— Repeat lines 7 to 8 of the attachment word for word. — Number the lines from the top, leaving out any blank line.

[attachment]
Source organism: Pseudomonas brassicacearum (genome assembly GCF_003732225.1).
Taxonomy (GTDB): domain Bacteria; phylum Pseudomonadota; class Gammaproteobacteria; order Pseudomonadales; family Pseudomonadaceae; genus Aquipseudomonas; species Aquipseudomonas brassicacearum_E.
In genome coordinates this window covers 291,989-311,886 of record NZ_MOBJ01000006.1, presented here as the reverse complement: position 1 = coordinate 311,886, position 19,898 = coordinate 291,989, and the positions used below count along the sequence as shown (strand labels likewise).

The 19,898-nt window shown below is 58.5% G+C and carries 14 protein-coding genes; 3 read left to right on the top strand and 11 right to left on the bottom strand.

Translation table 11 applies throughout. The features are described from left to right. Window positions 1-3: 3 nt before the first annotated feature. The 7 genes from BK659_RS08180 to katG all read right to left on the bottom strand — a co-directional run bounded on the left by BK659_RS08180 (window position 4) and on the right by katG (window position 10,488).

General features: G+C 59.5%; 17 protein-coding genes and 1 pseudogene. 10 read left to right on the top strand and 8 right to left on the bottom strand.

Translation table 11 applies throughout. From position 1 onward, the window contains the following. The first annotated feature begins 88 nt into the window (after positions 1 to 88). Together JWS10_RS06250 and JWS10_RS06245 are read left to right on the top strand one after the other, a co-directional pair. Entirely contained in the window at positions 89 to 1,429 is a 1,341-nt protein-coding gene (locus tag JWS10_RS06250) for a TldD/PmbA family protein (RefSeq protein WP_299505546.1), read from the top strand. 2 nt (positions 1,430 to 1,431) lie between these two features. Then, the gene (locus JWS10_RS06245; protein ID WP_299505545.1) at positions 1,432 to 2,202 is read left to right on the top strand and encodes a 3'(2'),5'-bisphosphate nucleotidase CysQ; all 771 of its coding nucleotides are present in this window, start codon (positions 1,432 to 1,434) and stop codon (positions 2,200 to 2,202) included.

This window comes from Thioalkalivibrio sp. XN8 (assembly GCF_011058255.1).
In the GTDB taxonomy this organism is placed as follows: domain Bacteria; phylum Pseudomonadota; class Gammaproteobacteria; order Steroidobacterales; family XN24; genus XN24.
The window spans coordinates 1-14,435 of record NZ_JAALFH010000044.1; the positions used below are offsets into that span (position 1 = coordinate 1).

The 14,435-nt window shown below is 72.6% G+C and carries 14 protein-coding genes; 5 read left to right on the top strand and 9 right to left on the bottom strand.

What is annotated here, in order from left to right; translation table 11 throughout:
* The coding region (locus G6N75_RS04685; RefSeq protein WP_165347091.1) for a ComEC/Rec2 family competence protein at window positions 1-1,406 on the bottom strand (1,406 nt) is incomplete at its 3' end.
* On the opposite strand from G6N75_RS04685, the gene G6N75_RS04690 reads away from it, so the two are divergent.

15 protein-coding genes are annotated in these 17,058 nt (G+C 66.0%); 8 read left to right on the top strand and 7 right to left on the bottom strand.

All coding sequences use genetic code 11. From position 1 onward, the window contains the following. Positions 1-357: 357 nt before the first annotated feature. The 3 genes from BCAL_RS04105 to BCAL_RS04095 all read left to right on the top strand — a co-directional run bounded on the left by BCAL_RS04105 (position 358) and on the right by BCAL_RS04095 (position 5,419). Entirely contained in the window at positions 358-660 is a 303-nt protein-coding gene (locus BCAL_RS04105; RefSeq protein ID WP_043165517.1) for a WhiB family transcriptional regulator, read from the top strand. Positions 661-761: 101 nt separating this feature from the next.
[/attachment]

Translation table 11 applies throughout. From position 1 onward, the window contains the following. The first annotated feature begins 88 nt into the window (after positions 1 to 88). Together JWS10_RS06250 and JWS10_RS06245 are read left to right on the top strand one after the other, a co-directional pair. Entirely contained in the window at positions 89 to 1,429 is a 1,341-nt protein-coding gene (locus tag JWS10_RS06250) for a TldD/PmbA family protein (RefSeq protein WP_299505546.1), read from the top strand. 2 nt (positions 1,430 to 1,431) lie between these two features. Then, the gene (locus JWS10_RS06245; protein ID WP_299505545.1) at positions 1,432 to 2,202 is read left to right on the top strand and encodes a 3'(2'),5'-bisphosphate nucleotidase CysQ; all 771 of its coding nucleotides are present in this window, start codon (positions 1,432 to 1,434) and stop codon (positions 2,200 to 2,202) included.

This window comes from Thioalkalivibrio sp. XN8 (assembly GCF_011058255.1).